From On Fairy Stories, a lecture given by Tolkien about the purpose and value of mythological stories, and about how his stories reflect the gospel.
Fantasy can, of course, be ... put to evil uses. ... But of what human thing in this fallen world is that not true? Men have conceived not only of elves, but they have imagined gods, and worshipped them... But they have made false gods out of other materials: their notions, their banners, their monies; even their sciences and their social and economic theories have demanded human sacrifice. [Here he inserts a Latin proverb that might be paraphrased: Abuse does not prohibit (proper) use.] ... We make in our measure and in our derivative mode, because we are made: and not only made, but made in the image and likeness of a Maker.

Of the reflection of the gospel in fairy stories, he says,
Tragedy is the true form of Drama, its highest function; but the opposite is true of Fairy-story. Since we do not appear to possess a word that expresses this opposite--I will call it Eucatastrophe. The eucatastrophic tale is the true form of fairy-tale, and its highest function.
... [The event in the story that causes] the joy of the happy ending: or more correctly of the good catastrophe, the sudden joyous "turn" ... is a sudden and miraculous grace: never to be counted on to recur. It does not deny the existence of dyscatastrophe, of sorrow and failure: the possibility of these is necessary to the joy of deliverance; it denies ... universal final defeat and in so far is evangelium [Greek for "gospel"], giving a fleeting glimpse of Joy, Joy beyond the walls of the world, poignant as grief. ...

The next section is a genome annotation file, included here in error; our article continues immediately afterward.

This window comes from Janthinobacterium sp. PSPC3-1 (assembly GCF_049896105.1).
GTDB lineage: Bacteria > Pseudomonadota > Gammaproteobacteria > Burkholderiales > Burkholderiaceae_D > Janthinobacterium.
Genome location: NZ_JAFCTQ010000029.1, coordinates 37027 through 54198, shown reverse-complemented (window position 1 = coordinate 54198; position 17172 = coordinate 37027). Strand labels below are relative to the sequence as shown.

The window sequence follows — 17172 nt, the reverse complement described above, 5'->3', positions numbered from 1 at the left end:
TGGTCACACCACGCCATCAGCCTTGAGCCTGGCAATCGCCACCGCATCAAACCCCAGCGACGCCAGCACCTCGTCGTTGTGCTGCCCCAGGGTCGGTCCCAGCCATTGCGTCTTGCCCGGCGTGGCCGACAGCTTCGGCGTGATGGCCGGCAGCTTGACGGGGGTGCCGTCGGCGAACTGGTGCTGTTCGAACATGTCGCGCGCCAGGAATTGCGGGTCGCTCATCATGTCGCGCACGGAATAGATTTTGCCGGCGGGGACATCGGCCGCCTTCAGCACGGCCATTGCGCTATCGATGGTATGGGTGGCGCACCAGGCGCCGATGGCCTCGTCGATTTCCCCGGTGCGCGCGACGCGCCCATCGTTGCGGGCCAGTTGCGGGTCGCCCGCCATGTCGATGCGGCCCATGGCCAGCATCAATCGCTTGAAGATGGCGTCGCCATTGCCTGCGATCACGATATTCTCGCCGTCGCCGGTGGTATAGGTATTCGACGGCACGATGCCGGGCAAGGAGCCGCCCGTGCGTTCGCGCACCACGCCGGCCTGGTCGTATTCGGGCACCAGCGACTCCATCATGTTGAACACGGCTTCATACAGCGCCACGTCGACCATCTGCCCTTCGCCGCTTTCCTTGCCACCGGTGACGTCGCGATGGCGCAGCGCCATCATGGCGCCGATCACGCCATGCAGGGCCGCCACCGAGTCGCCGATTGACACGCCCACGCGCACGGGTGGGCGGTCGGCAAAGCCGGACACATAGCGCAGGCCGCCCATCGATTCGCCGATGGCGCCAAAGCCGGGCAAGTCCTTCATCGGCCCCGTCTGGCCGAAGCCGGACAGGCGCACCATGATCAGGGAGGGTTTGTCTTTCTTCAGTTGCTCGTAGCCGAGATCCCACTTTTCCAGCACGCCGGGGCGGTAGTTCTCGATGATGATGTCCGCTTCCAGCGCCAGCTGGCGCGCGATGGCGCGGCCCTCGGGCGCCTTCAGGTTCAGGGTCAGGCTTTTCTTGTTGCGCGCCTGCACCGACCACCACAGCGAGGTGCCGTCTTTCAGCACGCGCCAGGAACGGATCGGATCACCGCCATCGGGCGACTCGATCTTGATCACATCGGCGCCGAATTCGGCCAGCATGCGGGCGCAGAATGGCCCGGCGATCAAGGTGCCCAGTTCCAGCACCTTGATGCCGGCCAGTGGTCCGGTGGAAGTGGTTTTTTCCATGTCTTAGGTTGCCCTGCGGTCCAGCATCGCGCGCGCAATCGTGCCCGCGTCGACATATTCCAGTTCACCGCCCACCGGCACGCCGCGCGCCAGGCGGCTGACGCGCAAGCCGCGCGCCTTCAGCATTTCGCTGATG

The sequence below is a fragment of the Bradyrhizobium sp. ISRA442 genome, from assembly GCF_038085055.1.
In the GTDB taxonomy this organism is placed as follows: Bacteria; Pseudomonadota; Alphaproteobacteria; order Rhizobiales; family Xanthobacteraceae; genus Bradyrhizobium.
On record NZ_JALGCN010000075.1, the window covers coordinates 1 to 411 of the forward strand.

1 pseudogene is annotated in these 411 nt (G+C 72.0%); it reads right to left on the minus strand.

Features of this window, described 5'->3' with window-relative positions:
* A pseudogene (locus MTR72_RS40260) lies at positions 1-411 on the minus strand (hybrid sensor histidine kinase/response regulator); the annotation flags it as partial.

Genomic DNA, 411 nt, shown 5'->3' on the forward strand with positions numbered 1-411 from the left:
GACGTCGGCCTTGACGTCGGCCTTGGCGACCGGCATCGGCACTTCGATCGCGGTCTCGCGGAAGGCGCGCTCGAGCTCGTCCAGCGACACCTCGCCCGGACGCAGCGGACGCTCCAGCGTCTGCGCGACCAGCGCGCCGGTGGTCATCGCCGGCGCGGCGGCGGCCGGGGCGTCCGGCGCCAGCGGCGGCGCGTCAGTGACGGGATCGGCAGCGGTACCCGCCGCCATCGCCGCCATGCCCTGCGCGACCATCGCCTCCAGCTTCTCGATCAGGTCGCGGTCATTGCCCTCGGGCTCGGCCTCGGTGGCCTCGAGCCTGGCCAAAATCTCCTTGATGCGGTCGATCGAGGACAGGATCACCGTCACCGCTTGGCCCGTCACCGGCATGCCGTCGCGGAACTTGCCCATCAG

The peculiar quality of the "joy" in successful Fantasy can thus be explained as a sudden glimpse of the underlying reality or truth [of the tale]. It is not only a "consolation" for the sorrow of this world, but ... an answer to the question, "Is it true?" ... But in the "eucatastrophe" we see in a brief vision that the answer may be greater--it may be a far off gleam or echo of evangelium in the real world.
... God redeemed the corrupt making-creatures, men, in a way fitting this aspect, as to others, of their own strange nature. The Gospels contain ... a story of a larger kind which embraces all the essence of fairy-stories. They contain many marvels--peculiarly artistic, beautiful, and moving: "mythical" in their perfect, self-contained significance; and among the marvels is the greatest and most complete conceivable eucatastrophe. But this story has entered History and the primary world; the desire and aspiration of sub-creation has been raised to the fulfillment of Creation. The Birth of Christ is the eucatastrophe of Man's history. The Resurrection is the eucatastrophe of the story of the Incarnation.
... the joy which the "turn" in a fairy-story gives .. looks forward (or backward: the direction is this regard is unimportant) to the Great Eucatastrophe. The Christian joy, the Gloria, is of the same kind... But this story is supreme; and it is true. Art has been verified.


Robin said…
Huh? What'd he say?

Just kidding Carole. Deep stuff. GW

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